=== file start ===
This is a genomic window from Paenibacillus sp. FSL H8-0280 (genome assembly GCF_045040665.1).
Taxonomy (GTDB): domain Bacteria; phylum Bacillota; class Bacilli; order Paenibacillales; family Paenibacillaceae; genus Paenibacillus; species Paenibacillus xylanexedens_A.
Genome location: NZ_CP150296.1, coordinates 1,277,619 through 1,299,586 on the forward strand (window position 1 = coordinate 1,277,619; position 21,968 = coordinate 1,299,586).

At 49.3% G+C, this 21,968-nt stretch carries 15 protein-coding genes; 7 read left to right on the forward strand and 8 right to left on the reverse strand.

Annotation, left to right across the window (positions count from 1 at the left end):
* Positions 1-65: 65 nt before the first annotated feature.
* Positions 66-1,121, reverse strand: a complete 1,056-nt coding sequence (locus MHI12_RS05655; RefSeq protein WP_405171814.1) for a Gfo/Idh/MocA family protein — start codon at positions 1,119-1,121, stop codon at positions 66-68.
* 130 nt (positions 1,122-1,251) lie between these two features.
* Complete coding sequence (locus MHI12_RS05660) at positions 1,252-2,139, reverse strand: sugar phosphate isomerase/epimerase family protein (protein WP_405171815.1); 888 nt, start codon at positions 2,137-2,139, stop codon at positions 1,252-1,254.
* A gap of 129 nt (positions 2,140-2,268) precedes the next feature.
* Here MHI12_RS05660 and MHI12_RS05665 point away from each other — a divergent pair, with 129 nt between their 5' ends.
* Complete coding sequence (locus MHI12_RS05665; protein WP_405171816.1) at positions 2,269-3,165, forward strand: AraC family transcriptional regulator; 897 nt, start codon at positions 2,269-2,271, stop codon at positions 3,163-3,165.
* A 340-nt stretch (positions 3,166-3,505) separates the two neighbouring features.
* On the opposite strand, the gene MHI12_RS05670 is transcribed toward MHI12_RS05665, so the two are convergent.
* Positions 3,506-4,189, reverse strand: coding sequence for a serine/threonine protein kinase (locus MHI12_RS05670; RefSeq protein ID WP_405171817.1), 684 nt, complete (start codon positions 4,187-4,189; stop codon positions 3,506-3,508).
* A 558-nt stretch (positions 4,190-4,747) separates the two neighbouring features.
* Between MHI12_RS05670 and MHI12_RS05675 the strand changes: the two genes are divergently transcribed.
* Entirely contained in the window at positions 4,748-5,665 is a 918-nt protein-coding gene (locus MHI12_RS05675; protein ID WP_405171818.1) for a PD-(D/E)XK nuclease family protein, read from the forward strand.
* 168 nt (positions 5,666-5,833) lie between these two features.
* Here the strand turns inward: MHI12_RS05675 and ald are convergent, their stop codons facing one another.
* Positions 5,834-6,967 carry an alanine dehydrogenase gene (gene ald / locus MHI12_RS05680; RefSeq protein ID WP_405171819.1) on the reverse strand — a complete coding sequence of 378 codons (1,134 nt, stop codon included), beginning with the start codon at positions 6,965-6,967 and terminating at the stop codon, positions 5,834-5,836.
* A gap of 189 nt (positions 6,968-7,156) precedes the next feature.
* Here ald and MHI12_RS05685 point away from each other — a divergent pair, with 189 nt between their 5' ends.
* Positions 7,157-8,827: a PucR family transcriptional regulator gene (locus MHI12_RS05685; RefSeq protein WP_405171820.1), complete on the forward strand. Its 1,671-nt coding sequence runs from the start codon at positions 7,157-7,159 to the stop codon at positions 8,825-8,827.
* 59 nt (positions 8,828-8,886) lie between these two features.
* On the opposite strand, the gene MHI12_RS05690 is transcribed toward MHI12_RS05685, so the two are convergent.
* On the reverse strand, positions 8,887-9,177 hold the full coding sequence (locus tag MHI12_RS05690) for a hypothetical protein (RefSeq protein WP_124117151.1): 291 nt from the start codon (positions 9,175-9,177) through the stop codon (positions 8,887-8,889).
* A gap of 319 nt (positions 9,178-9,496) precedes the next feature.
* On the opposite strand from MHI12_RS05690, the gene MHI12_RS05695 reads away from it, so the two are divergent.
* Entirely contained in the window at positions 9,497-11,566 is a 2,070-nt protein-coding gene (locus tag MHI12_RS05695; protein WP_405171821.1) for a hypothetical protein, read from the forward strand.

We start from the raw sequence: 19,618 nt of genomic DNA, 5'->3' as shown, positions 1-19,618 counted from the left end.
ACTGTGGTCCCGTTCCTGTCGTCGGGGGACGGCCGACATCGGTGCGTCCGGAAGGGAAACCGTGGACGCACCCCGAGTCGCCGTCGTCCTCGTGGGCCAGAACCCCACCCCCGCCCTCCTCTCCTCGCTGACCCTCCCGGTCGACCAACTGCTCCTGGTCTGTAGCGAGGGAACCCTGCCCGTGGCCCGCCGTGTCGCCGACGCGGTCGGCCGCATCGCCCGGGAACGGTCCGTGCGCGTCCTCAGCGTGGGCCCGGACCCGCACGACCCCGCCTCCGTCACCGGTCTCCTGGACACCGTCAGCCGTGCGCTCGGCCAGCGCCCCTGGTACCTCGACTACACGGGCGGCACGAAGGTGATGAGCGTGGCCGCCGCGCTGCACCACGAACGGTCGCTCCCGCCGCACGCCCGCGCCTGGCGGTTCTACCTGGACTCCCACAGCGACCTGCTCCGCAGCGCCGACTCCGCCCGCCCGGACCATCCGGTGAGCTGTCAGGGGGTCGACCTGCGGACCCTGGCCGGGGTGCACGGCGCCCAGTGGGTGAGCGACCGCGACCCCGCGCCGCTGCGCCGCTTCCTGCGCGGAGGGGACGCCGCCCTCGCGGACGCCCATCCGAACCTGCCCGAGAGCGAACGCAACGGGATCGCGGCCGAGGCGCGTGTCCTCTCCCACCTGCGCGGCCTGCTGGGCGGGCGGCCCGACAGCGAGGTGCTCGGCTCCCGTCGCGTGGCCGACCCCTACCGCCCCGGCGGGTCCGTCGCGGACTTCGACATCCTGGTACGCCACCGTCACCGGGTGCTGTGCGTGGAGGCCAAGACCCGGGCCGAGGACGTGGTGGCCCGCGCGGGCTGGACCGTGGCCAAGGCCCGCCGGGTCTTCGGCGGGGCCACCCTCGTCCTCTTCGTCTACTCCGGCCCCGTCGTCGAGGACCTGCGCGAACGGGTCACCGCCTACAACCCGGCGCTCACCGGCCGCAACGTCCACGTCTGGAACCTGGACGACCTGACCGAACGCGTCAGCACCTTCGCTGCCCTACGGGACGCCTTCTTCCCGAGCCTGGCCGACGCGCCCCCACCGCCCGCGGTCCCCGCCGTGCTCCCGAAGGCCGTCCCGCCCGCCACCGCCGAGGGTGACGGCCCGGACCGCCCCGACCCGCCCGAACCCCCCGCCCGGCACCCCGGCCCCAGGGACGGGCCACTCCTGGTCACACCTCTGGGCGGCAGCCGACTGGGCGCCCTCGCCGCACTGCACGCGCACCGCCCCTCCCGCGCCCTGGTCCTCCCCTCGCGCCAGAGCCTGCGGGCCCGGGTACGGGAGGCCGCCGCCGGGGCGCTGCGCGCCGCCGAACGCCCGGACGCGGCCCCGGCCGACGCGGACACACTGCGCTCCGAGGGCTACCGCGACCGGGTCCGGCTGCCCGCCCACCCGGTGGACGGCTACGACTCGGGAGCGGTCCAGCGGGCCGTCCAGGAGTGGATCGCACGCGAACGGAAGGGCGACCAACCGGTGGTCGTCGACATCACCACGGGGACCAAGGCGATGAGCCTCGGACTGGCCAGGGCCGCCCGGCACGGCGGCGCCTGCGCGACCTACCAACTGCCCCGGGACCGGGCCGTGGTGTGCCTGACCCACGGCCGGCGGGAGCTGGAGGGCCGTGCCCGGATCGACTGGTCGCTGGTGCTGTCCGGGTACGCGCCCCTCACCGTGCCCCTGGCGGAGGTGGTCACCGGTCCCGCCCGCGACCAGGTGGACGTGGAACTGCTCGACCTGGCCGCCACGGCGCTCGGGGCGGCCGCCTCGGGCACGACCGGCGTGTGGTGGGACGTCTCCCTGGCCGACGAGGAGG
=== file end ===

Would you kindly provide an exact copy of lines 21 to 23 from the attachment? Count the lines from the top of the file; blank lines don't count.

* Positions 5,834-6,967 carry an alanine dehydrogenase gene (gene ald / locus MHI12_RS05680; RefSeq protein ID WP_405171819.1) on the reverse strand — a complete coding sequence of 378 codons (1,134 nt, stop codon included), beginning with the start codon at positions 6,965-6,967 and terminating at the stop codon, positions 5,834-5,836.
* A gap of 189 nt (positions 6,968-7,156) precedes the next feature.
* Here ald and MHI12_RS05685 point away from each other — a divergent pair, with 189 nt between their 5' ends.